Letter: Popular, but reliable?

By Charles Hong  / 

Wed, Jan 04, 2006 - Page 8

According to a recent poll, Taipei Mayor Ma Ying-jeou (馬英九) is the most popular politician in Taiwan. He may be popular, but is he reliable?

Soon after Ma became the chairman of the Chinese Nationalist Party (KMT), he sold some "KMT assets" which are considered national assets by many people. Before this dispute on ownership is settled, he has already put hundreds of millions of US dollars into KMT bank accounts that can be used to finance his 2008 presidential election campaign.

A few years ago, a Harvard alumnus openly accused Ma of being one of the spies monitoring and reporting "dissident" activities and remarks made by overseas Taiwanese students to the KMT totalitarian regime during the "white terror" era. Many students were blacklisted and were not allowed to go back to their own homeland.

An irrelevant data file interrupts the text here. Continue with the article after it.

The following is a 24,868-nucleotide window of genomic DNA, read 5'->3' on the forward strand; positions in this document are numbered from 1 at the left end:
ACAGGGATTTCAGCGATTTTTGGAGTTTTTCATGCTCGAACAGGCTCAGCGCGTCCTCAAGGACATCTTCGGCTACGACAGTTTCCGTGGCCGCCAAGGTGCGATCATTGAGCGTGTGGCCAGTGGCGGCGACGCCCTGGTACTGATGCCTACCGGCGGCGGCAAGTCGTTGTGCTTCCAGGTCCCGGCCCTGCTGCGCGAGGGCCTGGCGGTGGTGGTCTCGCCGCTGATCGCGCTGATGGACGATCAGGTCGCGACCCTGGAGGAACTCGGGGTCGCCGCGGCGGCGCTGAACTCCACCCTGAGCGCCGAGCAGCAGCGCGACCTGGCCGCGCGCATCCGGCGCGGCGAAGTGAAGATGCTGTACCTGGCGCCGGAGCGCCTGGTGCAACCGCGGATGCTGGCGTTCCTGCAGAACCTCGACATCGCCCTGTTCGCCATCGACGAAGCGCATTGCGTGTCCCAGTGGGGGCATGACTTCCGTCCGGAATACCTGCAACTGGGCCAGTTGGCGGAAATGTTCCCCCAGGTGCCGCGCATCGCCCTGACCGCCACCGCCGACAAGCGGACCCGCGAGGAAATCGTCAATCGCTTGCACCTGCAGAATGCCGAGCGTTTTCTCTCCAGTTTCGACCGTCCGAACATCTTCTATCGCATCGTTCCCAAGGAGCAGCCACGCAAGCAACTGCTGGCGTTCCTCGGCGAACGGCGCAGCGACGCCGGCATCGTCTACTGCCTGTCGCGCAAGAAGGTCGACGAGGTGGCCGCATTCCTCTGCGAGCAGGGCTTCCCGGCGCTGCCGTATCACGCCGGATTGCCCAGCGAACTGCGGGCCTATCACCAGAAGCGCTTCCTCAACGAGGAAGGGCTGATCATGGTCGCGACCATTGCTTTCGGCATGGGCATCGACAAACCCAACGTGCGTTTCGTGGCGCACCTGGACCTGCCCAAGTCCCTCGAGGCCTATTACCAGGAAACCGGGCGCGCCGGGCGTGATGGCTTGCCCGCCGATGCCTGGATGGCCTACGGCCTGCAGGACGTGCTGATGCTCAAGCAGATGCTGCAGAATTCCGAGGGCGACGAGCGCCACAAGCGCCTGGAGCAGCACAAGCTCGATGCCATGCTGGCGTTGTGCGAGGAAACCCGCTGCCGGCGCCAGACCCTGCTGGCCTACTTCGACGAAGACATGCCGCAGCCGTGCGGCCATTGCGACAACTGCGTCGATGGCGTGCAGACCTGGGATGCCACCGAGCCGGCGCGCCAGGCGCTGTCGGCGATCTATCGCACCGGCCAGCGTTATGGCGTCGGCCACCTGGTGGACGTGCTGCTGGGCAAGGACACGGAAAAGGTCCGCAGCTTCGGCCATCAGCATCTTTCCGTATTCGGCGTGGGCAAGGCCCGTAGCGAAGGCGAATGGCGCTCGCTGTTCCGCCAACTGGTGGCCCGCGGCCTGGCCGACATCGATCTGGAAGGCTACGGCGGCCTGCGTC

Former president Lee Teng-hui (李登輝) nominated Ma to run for the mayor of Taipei as "a new Taiwanese." However, Mayor Ma has acted more like "a new Chinese" -- praising China's freedom, flying China's flag and banning Taiwan's own flag, adopting China's transliteration system instead of Taiwan's own, offering unification of Taiwan with China if China apologizes for the Tiananmen incident, keeping silent on the democratic activity in Hong Kong and China's missile buildup against Taiwan, boycotting the arms purchase bill recklessly and asking foreigners to pronounce "Taipei" as "Taibei" in line with Beijing. Ma has become the favorite son of China. But is he the right choice for Taiwan in 2008?

Under Ma's seven-year administration, it's hard to cite major accomplishments in Taipei. Three inexcusable catastrophic incidents did occur: the cover-up of SARS cases, flooding of the rapid transit system and sending a critically injured child to a Taichung hospital.

Charles Hong

Columbus, Ohio